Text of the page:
I’ve been looking for academic discourse regarding Maslow, and it doesn’t seem that there is a wide array of conversation in regards to the idea of Maslow’s Hierarchy born of white privilege? I am a tall white dude, and in studying in the dept of Comm in the mid 90s, I realized that Maslow always felt “hollow” or somewhat simplistic.

But now, a business dude in the every day world, it is only seemingly taught by high powered (white) CEOs, or self-help gurus, or the like. It felt like snake oil. Then I realized, our social conversations have grown into a new area of privilege, and there’s a philosophical awakening about the nature and existence of privilege, and how it manifests itself.

In that, Maslow suggests if you haven’t had your base needs met, you’re not going to be able to appreciate art, or create the meaningful self-awareness of actualization. It feels like the definition of white privilege to me, and sort of upends the efficacy of Maslow as an exercise.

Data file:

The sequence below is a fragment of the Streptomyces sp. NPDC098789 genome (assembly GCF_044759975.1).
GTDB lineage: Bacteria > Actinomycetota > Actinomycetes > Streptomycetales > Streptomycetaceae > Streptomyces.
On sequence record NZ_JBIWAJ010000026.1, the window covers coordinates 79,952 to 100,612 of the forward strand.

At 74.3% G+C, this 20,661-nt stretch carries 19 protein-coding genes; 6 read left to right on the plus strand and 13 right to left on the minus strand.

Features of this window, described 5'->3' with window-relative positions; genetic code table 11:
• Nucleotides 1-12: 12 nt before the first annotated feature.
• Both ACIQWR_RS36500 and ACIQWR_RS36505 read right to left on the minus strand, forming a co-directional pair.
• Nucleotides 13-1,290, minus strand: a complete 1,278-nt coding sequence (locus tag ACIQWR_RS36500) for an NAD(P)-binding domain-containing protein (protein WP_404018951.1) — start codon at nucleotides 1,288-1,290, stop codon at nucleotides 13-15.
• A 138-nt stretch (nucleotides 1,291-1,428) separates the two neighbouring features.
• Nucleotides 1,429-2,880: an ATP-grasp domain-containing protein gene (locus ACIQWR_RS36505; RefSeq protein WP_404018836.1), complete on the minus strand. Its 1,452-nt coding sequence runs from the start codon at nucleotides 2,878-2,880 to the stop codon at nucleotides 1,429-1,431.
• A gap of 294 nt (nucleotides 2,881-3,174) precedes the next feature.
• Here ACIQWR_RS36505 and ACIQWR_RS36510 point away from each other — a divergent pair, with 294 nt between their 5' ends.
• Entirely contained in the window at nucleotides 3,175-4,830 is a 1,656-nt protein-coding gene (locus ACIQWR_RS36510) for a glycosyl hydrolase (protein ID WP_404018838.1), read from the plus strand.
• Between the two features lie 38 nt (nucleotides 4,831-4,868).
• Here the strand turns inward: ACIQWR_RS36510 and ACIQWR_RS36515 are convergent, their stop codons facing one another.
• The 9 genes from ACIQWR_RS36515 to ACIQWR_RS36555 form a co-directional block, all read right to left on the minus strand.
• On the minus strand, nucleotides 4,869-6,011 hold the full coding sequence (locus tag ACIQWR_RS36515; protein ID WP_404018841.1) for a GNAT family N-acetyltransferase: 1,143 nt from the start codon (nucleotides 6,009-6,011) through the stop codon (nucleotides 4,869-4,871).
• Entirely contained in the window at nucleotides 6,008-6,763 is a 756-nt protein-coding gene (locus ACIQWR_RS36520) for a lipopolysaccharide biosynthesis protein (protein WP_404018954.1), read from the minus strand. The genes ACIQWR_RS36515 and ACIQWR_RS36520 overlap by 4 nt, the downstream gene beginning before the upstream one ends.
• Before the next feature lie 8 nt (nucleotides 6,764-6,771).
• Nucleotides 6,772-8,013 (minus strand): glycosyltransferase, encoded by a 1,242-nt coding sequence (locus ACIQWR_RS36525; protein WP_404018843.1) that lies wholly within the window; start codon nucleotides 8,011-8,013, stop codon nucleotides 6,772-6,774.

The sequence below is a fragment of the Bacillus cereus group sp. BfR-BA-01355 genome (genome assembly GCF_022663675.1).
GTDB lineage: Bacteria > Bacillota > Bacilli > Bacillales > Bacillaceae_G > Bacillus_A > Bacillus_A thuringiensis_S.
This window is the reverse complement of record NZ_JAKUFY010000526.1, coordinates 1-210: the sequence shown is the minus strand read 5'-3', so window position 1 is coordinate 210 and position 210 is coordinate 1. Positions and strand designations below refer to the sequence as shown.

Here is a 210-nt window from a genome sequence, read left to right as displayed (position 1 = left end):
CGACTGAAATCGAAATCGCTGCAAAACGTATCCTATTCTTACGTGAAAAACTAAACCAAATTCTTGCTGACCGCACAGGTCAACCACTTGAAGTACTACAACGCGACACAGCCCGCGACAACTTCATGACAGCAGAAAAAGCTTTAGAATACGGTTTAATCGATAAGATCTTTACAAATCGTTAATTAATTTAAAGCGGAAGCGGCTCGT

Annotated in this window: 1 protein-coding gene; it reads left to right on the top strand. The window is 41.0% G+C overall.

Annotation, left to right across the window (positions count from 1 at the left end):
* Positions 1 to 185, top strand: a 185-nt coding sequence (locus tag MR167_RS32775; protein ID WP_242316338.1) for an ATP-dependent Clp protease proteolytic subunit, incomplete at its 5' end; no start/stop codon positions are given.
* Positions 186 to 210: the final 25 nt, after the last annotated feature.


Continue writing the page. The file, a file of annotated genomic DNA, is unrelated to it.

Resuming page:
I think it’s wholly dated, and I think it does a disservice to the complexity of life, even if meant to be a academic and rhetorical.

Here’s a few articles I’ve found, but I was wondering your thoughts in relation to the idea of privilege, and whether it negates Maslow completely, or it possibly needs simple updates?

Curious as to your thoughts!

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http://blog.americasdiversityleader.com/2016/02/white-privilege.html

there’s a reason why powerful white men love Maslow.

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https://medium.com/@andraganescu/forget-maslow-everything-is-basic-need-75ef9d3b9273

This is sums it up as a TL;DR –
This pyramid visually indicates scarcity and privilege. Only the few successful and/or chosen ones get authenticity, spontaneity or creativity.

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But also, I think the entire white privilege thing is REALLY important to address… this black lives matter thing mentions it.

https://www.theodysseyonline.com/maslow-and-blacklivesmatter

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